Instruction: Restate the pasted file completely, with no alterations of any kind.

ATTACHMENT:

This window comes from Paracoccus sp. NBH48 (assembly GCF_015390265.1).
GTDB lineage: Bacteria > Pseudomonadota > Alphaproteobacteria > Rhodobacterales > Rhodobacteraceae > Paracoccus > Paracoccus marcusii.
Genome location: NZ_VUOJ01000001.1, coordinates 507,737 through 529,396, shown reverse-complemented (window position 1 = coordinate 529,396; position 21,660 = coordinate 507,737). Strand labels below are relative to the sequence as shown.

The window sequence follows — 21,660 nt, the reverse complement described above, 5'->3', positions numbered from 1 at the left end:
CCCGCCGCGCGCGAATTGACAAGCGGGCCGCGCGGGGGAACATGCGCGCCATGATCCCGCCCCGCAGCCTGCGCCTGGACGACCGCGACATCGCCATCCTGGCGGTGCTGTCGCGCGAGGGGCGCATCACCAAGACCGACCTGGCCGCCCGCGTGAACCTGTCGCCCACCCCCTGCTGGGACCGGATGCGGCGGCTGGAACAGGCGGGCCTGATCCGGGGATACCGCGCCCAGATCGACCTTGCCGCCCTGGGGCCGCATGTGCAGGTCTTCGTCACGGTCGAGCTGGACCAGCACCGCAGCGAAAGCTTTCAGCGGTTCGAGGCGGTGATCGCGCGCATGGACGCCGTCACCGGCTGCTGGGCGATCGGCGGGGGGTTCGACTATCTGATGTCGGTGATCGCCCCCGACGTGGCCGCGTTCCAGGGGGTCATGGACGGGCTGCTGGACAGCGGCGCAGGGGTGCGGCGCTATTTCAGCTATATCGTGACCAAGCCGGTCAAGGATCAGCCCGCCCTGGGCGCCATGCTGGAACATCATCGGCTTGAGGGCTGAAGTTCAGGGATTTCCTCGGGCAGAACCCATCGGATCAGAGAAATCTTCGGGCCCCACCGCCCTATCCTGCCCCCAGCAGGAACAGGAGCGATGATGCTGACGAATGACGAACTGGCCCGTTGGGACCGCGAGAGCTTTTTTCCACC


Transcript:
This window comes from Paracoccus sp. NBH48 (assembly GCF_015390265.1).
GTDB lineage: Bacteria > Pseudomonadota > Alphaproteobacteria > Rhodobacterales > Rhodobacteraceae > Paracoccus > Paracoccus marcusii.
Genome location: NZ_VUOJ01000001.1, coordinates 507,737 through 529,396, shown reverse-complemented (window position 1 = coordinate 529,396; position 21,660 = coordinate 507,737). Strand labels below are relative to the sequence as shown.

The window sequence follows — 21,660 nt, the reverse complement described above, 5'->3', positions numbered from 1 at the left end:
CCCGCCGCGCGCGAATTGACAAGCGGGCCGCGCGGGGGAACATGCGCGCCATGATCCCGCCCCGCAGCCTGCGCCTGGACGACCGCGACATCGCCATCCTGGCGGTGCTGTCGCGCGAGGGGCGCATCACCAAGACCGACCTGGCCGCCCGCGTGAACCTGTCGCCCACCCCCTGCTGGGACCGGATGCGGCGGCTGGAACAGGCGGGCCTGATCCGGGGATACCGCGCCCAGATCGACCTTGCCGCCCTGGGGCCGCATGTGCAGGTCTTCGTCACGGTCGAGCTGGACCAGCACCGCAGCGAAAGCTTTCAGCGGTTCGAGGCGGTGATCGCGCGCATGGACGCCGTCACCGGCTGCTGGGCGATCGGCGGGGGGTTCGACTATCTGATGTCGGTGATCGCCCCCGACGTGGCCGCGTTCCAGGGGGTCATGGACGGGCTGCTGGACAGCGGCGCAGGGGTGCGGCGCTATTTCAGCTATATCGTGACCAAGCCGGTCAAGGATCAGCCCGCCCTGGGCGCCATGCTGGAACATCATCGGCTTGAGGGCTGAAGTTCAGGGATTTCCTCGGGCAGAACCCATCGGATCAGAGAAATCTTCGGGCCCCACCGCCCTATCCTGCCCCCAGCAGGAACAGGAGCGATGATGCTGACGAATGACGAACTGGCCCGTTGGGACCGCGAGAGCTTTTTTCCACC